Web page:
Running With Lions – Lyric Hammersmith Theatre Review – Abundant Art
  • Feb 22,2022
  • In Review
  • By Abundant Art

Running With Lions – Lyric Hammersmith Theatre Review

Writer Sian Carter’s debut play Running With Lions is a refreshing and touching story to see being told on the big stage. We follow an inter-generational  British Caribbean family trudge through the harmful stigmas that surround mental health, grief and traumas within the Caribbean communities. There is hopefulness in their future too and we see the family able to openly talk about struggle rather than suffering in silence. The play has a slow burner place, with long scenes and dialogue between characters allowing the audience to understand the intricacies and complexities of their lives, personalities, relationships and traumas. The soft lighting that is present for most of the play creates a mellow, atmospheric tone against the simple set of a revolving block of stairs perched on stage, these stairs transport us to the family home, the hospital, and the church among other locations.

After a flashback in which siblings, Gloria (Velile Tshabalala) and Josh (Nickcolia King-N’da) congratulate each other on new beginnings, Gloria moving out to start a family and Josh earning a spot to display his art at a famous gallery,  we are spun into the present day. Josh is no longer there and Gloria now has a teenage daughter, Imani (Ruby Barker). It’s a big day, Imani is getting ready for her last day of secondary school, her grandmother, Shirley (Suzette Llewellyn)  is rushing around making sure everything is prepared for a welcome home party for Gloria, who has been in the psychiatric ward after a bipolar episode and her grandfather Maxwell (Wil Johnson)  is getting ready to pick up Gloria from the hospital.  The cracks in the family’s relationship begin to show once Gloria returns home. She is dumbfounded by the missing framed images of her late brother that were once hung all around the living room and frustrated that all her mother seems to care about is throwing a perfect party for all the family, friends and church guests who are unbeknownst to the truth of where Gloria has been, her mother telling them she’s been on holiday. The tensions between mother and daughter are a focal point of the play. Shirley is desperate to uphold an image of pristine perfection to those around her, shielding herself in a tough shell so she does not crack. She disregards the existence of her late son in order to not have to grieve or feel any type of emotion that would shatter the polished window of perfection she hides behind, as well as disregard Gloria’s bipolar disorder. She tells her to not tell people about it especially at church, treating Gloria as if she is often just being dramatic and making her feel guilty for absent periods in Imani’s life. Gloria yearns for the family to be open and honest with the struggles that surround them; celebrating and honouring Josh rather than pretending he was never there, not caring so much about what the church would think if they knew she had bipolar and supporting her and her mental health rather than treating her as if she is a burden. Imani wants to be able to be independent and make decisions for herself rather than have her mother attempt to control her life in an attempt to make up for the lost time. Their constant conflict presents the conflict in mindsets between generations, highlighting that the older generation can often learn from their younger counterparts.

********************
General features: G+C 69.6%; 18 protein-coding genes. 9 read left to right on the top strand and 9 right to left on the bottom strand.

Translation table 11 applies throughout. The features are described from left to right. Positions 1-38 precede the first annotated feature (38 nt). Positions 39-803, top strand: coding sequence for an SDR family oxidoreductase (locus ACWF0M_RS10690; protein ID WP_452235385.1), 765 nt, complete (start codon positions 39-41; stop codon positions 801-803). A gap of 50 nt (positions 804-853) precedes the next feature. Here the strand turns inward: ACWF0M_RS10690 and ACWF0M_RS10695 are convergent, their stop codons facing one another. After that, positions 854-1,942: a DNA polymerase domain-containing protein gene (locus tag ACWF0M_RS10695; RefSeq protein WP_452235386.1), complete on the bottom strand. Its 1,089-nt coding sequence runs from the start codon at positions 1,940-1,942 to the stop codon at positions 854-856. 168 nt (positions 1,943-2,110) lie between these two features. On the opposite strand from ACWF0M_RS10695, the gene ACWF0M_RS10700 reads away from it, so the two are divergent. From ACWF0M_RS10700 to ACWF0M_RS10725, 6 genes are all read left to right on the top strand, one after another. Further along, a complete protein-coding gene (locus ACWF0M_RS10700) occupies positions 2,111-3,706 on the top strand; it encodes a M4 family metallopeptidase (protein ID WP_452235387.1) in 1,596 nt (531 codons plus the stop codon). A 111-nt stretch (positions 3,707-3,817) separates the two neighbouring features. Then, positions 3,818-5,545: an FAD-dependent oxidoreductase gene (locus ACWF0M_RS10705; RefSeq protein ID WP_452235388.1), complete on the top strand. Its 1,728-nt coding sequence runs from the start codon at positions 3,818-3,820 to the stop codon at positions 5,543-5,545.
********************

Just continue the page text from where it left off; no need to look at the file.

The play is not without laughs and light-hearted banter. The relationship between Maxwell and Shirley is endearing at points, as Maxwell puts his old records on and dances around the living room with Shirley in his arms or as they reminisce over Maxwell as a smooth-talking young man trying to win Shirley and he insists he hasn’t lost his charm. There are many light-hearted and heartbreaking scenes that highlight the character of Maxwell that are some of the best parts of the play.

Running with Lions touches on your emotions in every way possible, immense joy, sadness, anger, hurt, frustration, and it teaches us that embracing these emotions in all their fullness is better than bottling it all up. In the final scene of the play, as the family prances around to the sounds of The Temptations on the record player there is a sense of warmth and hope.

Running with Lions is playing at the Hammersmith Lyric Theatre until March 12. Book here: https://lyric.co.uk/shows/running-with-lions/ 

Suzette Llewellyn and Will Johnson in Running with Lions / Jahvin Morgan Photography

Reviewed by Lian Lakhope. Lian is a MA Global Media and Communications student at SOAS and a volunteer writer for Abundant Art. Lian has written for a number of different publications, mostly about music, culture and film and she is enthusiastic about expressing her passion for creating art and media.

 

 

 

 

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